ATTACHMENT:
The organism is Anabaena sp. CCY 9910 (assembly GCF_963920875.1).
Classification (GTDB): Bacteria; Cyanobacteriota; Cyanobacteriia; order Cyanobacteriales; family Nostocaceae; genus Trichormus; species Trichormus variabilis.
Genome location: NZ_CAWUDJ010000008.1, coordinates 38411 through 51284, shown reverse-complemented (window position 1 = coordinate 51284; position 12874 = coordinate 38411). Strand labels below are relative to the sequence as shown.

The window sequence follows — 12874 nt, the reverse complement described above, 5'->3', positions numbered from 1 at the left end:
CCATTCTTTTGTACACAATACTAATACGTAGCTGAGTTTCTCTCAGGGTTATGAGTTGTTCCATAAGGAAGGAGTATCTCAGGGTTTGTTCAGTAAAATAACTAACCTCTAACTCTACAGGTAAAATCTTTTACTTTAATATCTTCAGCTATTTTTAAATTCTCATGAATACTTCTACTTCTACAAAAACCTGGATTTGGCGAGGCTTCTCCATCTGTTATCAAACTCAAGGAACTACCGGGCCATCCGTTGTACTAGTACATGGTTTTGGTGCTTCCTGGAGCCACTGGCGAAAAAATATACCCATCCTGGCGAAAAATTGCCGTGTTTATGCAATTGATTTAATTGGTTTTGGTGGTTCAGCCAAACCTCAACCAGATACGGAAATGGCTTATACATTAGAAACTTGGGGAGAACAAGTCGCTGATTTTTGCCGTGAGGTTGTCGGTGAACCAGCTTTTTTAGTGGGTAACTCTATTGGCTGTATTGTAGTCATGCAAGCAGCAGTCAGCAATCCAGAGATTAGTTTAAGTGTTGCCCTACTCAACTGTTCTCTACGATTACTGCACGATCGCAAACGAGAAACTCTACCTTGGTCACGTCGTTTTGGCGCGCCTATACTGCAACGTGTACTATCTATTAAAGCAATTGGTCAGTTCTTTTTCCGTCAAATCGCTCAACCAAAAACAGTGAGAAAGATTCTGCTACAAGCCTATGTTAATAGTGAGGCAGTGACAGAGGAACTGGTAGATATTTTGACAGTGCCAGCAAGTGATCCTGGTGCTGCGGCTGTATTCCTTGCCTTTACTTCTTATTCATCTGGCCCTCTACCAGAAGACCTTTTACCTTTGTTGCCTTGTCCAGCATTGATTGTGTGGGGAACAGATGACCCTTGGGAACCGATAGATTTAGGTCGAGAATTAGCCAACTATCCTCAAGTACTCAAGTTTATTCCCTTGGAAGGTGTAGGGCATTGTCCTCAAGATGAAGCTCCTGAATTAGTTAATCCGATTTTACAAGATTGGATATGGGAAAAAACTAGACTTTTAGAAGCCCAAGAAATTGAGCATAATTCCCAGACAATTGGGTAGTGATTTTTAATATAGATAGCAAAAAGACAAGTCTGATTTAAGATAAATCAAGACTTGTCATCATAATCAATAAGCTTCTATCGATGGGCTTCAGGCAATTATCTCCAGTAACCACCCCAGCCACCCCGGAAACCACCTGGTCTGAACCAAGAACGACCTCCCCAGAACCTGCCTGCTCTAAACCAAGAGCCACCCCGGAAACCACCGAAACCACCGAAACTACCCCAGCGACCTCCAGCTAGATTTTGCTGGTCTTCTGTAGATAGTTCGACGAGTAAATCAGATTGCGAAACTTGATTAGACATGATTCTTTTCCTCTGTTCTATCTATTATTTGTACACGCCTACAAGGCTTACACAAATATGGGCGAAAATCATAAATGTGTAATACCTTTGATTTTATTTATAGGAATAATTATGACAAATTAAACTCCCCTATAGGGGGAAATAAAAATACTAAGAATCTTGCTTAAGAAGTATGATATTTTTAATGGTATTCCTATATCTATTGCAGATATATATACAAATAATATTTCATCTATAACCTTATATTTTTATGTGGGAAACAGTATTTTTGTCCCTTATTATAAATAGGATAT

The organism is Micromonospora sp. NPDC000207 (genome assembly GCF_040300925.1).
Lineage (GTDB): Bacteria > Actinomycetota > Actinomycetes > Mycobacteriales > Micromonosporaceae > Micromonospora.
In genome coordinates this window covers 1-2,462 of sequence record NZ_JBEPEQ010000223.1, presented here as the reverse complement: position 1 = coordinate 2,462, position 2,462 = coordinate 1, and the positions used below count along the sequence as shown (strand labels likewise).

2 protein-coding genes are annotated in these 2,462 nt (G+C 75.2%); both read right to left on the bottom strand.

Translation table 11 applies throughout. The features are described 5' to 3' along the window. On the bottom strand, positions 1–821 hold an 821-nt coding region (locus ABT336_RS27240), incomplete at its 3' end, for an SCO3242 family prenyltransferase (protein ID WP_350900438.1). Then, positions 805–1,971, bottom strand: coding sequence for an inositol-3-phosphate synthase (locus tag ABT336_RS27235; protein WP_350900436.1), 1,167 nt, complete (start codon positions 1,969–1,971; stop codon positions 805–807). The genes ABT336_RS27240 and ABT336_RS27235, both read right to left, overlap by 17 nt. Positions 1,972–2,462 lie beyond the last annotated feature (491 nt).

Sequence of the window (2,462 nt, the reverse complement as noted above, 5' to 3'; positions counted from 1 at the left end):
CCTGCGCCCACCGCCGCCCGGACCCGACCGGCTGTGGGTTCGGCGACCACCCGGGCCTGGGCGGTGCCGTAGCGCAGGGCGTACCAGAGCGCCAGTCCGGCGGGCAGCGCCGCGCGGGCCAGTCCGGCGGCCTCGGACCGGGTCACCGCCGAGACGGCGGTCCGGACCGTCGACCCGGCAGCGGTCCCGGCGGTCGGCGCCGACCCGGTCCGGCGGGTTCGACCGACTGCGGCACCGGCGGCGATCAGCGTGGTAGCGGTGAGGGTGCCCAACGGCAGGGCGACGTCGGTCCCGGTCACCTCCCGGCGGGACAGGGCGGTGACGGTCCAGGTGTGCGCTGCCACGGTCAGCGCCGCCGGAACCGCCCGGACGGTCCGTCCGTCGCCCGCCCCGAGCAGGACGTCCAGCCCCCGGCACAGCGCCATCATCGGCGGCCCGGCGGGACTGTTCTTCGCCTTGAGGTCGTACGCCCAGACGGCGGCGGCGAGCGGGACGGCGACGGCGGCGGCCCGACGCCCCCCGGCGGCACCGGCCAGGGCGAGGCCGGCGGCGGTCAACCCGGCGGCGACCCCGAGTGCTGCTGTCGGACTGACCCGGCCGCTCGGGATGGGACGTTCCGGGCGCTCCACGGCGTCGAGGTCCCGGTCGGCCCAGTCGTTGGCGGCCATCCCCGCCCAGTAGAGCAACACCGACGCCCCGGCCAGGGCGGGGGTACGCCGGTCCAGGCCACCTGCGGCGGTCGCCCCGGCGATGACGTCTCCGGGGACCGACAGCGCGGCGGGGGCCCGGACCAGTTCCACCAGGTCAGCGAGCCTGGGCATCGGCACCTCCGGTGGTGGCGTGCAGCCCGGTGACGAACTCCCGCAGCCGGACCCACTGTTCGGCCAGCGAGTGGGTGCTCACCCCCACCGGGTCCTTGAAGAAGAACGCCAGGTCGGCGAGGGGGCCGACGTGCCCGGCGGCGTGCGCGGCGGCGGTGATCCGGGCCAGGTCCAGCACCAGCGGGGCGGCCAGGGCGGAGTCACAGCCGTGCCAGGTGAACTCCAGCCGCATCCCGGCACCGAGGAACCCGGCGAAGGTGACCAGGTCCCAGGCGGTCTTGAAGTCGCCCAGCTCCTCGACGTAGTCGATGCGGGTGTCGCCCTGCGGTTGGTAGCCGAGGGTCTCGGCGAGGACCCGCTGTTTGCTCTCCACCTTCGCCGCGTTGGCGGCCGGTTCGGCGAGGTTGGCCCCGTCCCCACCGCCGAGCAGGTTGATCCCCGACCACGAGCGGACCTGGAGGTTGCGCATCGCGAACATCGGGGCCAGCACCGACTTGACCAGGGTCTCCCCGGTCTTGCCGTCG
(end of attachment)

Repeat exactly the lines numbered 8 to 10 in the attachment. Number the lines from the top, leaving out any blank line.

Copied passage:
In genome coordinates this window covers 1-2,462 of sequence record NZ_JBEPEQ010000223.1, presented here as the reverse complement: position 1 = coordinate 2,462, position 2,462 = coordinate 1, and the positions used below count along the sequence as shown (strand labels likewise).

2 protein-coding genes are annotated in these 2,462 nt (G+C 75.2%); both read right to left on the bottom strand.

Translation table 11 applies throughout. The features are described 5' to 3' along the window. On the bottom strand, positions 1–821 hold an 821-nt coding region (locus ABT336_RS27240), incomplete at its 3' end, for an SCO3242 family prenyltransferase (protein ID WP_350900438.1). Then, positions 805–1,971, bottom strand: coding sequence for an inositol-3-phosphate synthase (locus tag ABT336_RS27235; protein WP_350900436.1), 1,167 nt, complete (start codon positions 1,969–1,971; stop codon positions 805–807). The genes ABT336_RS27240 and ABT336_RS27235, both read right to left, overlap by 17 nt. Positions 1,972–2,462 lie beyond the last annotated feature (491 nt).